Prosperity Watch (Issue 79, No. 1): Benchmarking North Carolina’s economic progress in the recovery

Oct. 6, 2017

With the release of the US Census Bureau data in September, new data is available to assess the strength and reach of the national economic recovery in our state.  This latest data point along a seven-year trend of expansion shows that poverty is falling and median household income is on the rise. 

In fact, in the past year, the largest two-year income gain in five decades was recorded in the nation.  As researchers at the Center on Budget & Policy Priorities point out, this progress on median household income overall in the past two-year period was widespread across the country and largely due to the movement of workers into full-time employment.

So let’s be clear: North Carolina’s improvement in median household income over the past year is important but not a story of North Carolina exceptionalism.  Instead, looking deeper at the data shows that there are very real reasons for concern that the state’s economic recovery is failing to deliver for the majority of North Carolinians.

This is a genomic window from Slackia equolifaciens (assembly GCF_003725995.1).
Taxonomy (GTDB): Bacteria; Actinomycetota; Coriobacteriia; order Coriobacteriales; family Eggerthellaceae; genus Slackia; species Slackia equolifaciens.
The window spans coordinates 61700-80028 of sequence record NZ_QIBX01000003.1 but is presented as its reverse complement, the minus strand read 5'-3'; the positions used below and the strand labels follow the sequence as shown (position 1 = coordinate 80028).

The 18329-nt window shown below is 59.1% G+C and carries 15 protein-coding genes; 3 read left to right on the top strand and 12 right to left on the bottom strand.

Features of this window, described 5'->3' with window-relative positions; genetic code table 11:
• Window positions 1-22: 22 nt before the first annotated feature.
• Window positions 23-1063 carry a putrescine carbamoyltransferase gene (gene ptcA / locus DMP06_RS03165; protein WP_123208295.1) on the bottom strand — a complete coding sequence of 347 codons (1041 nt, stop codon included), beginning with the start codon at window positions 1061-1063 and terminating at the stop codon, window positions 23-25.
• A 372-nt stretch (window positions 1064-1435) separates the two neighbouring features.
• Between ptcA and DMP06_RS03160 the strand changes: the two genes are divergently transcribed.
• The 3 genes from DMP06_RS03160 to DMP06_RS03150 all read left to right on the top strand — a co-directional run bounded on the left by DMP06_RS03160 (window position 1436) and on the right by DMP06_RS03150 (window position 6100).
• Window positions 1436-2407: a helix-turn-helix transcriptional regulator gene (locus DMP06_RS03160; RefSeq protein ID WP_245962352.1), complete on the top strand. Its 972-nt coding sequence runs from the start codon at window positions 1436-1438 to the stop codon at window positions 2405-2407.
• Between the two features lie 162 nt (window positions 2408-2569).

North Carolina’s median household income reached $50,584 in 2016, which is $7,000 less than the national average and in the middle of the pack of our Southeastern neighbors. 

When adjusted for inflation, North Carolina’s median household income showed similar gains to the nation in the past two-year period. 

But such growth has been insufficient to bring that income level back to where it was before the Great Recession began. In 2016, the median household in North Carolina had $1,130 less than the similarly situated household had in 2007. That means that the average household brings home fewer dollars in the face of rising costs of housing, child care and education. 

North Carolina’s median household income also hasn’t grown in comparison to our Southeastern neighbors.  Over the same period, North Carolina’s median household income actually declined, while all of our neighbors saw significant increases.

Monitoring the progress in median household income is important, but critical to that effort is using the right benchmarks of progress.  North Carolina must significantly outpace the national average to close the gap that North Carolina households have relative to the nation, and for families to feel economically secure, the state must see income growth for the average household that far outpaces the growing  cost of goods and services.

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